But beware—it's very risky to use one of these functions in an environment where a user can provide (or manipulate) keys. They could generate a collision and modify the value of a key they should not have access to. They could even create a denial of service attack using it.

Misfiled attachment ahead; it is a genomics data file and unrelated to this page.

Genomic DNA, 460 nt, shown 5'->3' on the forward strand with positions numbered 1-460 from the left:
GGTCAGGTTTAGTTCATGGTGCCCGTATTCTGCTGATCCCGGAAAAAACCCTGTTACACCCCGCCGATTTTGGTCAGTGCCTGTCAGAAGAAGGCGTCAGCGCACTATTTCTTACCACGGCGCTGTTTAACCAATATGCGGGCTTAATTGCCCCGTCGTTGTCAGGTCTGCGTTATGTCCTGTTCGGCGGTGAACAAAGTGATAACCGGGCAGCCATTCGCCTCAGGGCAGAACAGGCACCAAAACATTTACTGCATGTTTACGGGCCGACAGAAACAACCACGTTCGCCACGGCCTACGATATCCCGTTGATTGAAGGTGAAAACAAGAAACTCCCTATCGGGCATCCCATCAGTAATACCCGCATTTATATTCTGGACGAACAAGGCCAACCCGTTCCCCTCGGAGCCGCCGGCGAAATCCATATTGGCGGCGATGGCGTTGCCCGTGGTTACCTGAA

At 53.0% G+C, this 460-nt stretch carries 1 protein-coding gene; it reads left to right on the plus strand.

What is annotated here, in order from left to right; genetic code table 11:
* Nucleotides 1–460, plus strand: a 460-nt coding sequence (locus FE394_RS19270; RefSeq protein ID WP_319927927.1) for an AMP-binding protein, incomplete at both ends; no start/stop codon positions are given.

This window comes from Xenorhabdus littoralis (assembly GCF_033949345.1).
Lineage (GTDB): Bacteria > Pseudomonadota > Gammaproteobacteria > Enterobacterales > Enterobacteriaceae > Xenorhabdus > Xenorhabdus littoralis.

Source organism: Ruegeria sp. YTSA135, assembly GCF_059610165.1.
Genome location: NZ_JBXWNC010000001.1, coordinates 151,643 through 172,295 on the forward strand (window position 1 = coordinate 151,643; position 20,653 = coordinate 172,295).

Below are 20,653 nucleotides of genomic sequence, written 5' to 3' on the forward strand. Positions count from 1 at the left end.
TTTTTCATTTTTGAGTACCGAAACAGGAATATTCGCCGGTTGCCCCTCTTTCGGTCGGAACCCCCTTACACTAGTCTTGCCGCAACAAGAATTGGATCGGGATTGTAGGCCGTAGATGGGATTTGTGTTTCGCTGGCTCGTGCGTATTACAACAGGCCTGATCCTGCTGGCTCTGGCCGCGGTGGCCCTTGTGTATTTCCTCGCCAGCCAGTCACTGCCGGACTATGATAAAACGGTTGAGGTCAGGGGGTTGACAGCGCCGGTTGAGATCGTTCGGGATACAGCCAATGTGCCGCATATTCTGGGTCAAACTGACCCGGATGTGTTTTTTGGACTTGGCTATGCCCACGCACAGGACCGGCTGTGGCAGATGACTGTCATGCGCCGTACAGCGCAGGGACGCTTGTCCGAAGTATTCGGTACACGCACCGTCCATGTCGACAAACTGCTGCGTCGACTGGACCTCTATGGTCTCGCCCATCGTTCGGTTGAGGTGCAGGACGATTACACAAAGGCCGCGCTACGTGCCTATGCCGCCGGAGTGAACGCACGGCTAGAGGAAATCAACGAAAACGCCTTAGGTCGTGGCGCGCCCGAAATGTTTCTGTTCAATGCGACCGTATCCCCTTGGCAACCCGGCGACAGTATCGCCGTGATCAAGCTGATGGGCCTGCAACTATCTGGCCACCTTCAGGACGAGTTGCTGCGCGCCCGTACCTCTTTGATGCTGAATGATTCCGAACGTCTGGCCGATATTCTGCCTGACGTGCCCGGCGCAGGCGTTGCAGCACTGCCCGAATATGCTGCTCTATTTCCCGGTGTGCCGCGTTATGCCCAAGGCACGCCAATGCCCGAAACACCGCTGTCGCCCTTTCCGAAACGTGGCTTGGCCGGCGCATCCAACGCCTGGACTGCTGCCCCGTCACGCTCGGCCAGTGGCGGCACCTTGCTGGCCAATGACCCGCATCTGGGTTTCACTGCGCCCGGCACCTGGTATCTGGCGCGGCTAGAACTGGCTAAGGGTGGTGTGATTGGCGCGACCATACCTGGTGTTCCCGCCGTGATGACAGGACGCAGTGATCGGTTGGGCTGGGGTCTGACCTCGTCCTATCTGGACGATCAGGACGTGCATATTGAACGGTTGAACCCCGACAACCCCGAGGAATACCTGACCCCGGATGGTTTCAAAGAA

I do not clearly understand this - hash is only determining bucket in which value sits. If key is different but has same hash, then bucket has two values with different keys - but it will not overwrite value of key with same hash, if key is different - the problem is rather with DoS - when too many keys has same hash - then hash table performance degrades from O(1) to O(n) or even worst (depending on implementation of Hash Table)